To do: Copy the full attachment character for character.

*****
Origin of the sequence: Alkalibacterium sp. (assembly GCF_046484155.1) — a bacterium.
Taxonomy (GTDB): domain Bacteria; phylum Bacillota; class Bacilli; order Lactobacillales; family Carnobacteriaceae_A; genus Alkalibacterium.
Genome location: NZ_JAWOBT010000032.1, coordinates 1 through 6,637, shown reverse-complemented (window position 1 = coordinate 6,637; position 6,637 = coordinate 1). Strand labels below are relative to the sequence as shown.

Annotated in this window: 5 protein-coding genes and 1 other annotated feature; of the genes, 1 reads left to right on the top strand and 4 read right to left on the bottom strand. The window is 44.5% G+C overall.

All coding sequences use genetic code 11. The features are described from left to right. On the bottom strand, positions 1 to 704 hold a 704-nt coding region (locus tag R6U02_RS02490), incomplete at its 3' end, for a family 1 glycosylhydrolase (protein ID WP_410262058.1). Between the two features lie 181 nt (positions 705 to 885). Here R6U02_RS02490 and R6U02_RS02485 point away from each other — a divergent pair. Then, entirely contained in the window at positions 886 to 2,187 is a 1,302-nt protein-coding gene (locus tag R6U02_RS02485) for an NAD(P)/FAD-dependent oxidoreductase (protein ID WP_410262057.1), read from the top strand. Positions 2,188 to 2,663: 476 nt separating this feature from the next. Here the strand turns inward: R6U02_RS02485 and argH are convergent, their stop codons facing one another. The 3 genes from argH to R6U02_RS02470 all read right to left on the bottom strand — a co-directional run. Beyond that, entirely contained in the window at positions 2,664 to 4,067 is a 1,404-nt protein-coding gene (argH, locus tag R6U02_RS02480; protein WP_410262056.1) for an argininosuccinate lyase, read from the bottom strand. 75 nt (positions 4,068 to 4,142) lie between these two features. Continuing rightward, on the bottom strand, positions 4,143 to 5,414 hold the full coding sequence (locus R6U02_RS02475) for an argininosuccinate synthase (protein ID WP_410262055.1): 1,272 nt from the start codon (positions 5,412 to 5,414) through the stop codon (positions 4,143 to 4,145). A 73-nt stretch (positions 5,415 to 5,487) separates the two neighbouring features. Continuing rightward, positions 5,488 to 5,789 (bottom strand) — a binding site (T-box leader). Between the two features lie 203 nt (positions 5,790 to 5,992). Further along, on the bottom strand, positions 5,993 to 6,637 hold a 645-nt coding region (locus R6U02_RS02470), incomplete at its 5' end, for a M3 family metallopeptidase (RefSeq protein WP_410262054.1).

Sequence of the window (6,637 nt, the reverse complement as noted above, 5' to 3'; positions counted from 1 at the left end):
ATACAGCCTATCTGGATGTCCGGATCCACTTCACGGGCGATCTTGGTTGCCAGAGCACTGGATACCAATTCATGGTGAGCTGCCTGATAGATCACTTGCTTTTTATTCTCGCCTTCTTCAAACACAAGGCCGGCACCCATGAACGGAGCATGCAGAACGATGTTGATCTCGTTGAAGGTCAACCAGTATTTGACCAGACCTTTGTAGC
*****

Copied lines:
Origin of the sequence: Alkalibacterium sp. (assembly GCF_046484155.1) — a bacterium.
Taxonomy (GTDB): domain Bacteria; phylum Bacillota; class Bacilli; order Lactobacillales; family Carnobacteriaceae_A; genus Alkalibacterium.
Genome location: NZ_JAWOBT010000032.1, coordinates 1 through 6,637, shown reverse-complemented (window position 1 = coordinate 6,637; position 6,637 = coordinate 1). Strand labels below are relative to the sequence as shown.

Annotated in this window: 5 protein-coding genes and 1 other annotated feature; of the genes, 1 reads left to right on the top strand and 4 read right to left on the bottom strand. The window is 44.5% G+C overall.

All coding sequences use genetic code 11. The features are described from left to right. On the bottom strand, positions 1 to 704 hold a 704-nt coding region (locus tag R6U02_RS02490), incomplete at its 3' end, for a family 1 glycosylhydrolase (protein ID WP_410262058.1). Between the two features lie 181 nt (positions 705 to 885). Here R6U02_RS02490 and R6U02_RS02485 point away from each other — a divergent pair. Then, entirely contained in the window at positions 886 to 2,187 is a 1,302-nt protein-coding gene (locus tag R6U02_RS02485) for an NAD(P)/FAD-dependent oxidoreductase (protein ID WP_410262057.1), read from the top strand. Positions 2,188 to 2,663: 476 nt separating this feature from the next. Here the strand turns inward: R6U02_RS02485 and argH are convergent, their stop codons facing one another. The 3 genes from argH to R6U02_RS02470 all read right to left on the bottom strand — a co-directional run. Beyond that, entirely contained in the window at positions 2,664 to 4,067 is a 1,404-nt protein-coding gene (argH, locus tag R6U02_RS02480; protein WP_410262056.1) for an argininosuccinate lyase, read from the bottom strand. 75 nt (positions 4,068 to 4,142) lie between these two features. Continuing rightward, on the bottom strand, positions 4,143 to 5,414 hold the full coding sequence (locus R6U02_RS02475) for an argininosuccinate synthase (protein ID WP_410262055.1): 1,272 nt from the start codon (positions 5,412 to 5,414) through the stop codon (positions 4,143 to 4,145). A 73-nt stretch (positions 5,415 to 5,487) separates the two neighbouring features. Continuing rightward, positions 5,488 to 5,789 (bottom strand) — a binding site (T-box leader). Between the two features lie 203 nt (positions 5,790 to 5,992). Further along, on the bottom strand, positions 5,993 to 6,637 hold a 645-nt coding region (locus R6U02_RS02470), incomplete at its 5' end, for a M3 family metallopeptidase (RefSeq protein WP_410262054.1).

Sequence of the window (6,637 nt, the reverse complement as noted above, 5' to 3'; positions counted from 1 at the left end):
ATACAGCCTATCTGGATGTCCGGATCCACTTCACGGGCGATCTTGGTTGCCAGAGCACTGGATACCAATTCATGGTGAGCTGCCTGATAGATCACTTGCTTTTTATTCTCGCCTTCTTCAAACACAAGGCCGGCACCCATGAACGGAGCATGCAGAACGATGTTGATCTCGTTGAAGGTCAACCAGTATTTGACCAGACCTTTGTAGC